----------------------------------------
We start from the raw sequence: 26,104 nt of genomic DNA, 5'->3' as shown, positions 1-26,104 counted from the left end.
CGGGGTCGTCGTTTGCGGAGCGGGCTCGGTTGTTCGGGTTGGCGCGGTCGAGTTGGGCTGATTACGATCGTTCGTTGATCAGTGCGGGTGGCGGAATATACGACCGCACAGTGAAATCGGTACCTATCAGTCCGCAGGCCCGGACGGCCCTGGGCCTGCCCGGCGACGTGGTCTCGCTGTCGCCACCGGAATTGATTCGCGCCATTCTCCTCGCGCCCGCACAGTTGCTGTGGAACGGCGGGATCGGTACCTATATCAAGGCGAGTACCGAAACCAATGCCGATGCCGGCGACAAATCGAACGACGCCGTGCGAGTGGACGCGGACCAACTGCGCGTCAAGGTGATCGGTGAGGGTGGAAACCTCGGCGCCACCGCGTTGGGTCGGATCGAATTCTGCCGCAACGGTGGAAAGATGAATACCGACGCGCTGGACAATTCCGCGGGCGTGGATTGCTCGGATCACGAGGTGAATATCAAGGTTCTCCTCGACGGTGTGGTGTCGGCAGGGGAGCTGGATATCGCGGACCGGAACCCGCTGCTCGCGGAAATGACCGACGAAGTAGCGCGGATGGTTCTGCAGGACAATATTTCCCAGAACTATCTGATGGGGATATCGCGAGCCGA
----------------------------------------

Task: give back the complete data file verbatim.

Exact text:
We start from the raw sequence: 26,104 nt of genomic DNA, 5'->3' as shown, positions 1-26,104 counted from the left end.
CGGGGTCGTCGTTTGCGGAGCGGGCTCGGTTGTTCGGGTTGGCGCGGTCGAGTTGGGCTGATTACGATCGTTCGTTGATCAGTGCGGGTGGCGGAATATACGACCGCACAGTGAAATCGGTACCTATCAGTCCGCAGGCCCGGACGGCCCTGGGCCTGCCCGGCGACGTGGTCTCGCTGTCGCCACCGGAATTGATTCGCGCCATTCTCCTCGCGCCCGCACAGTTGCTGTGGAACGGCGGGATCGGTACCTATATCAAGGCGAGTACCGAAACCAATGCCGATGCCGGCGACAAATCGAACGACGCCGTGCGAGTGGACGCGGACCAACTGCGCGTCAAGGTGATCGGTGAGGGTGGAAACCTCGGCGCCACCGCGTTGGGTCGGATCGAATTCTGCCGCAACGGTGGAAAGATGAATACCGACGCGCTGGACAATTCCGCGGGCGTGGATTGCTCGGATCACGAGGTGAATATCAAGGTTCTCCTCGACGGTGTGGTGTCGGCAGGGGAGCTGGATATCGCGGACCGGAACCCGCTGCTCGCGGAAATGACCGACGAAGTAGCGCGGATGGTTCTGCAGGACAATATTTCCCAGAACTATCTGATGGGGATATCGCGAGCCGA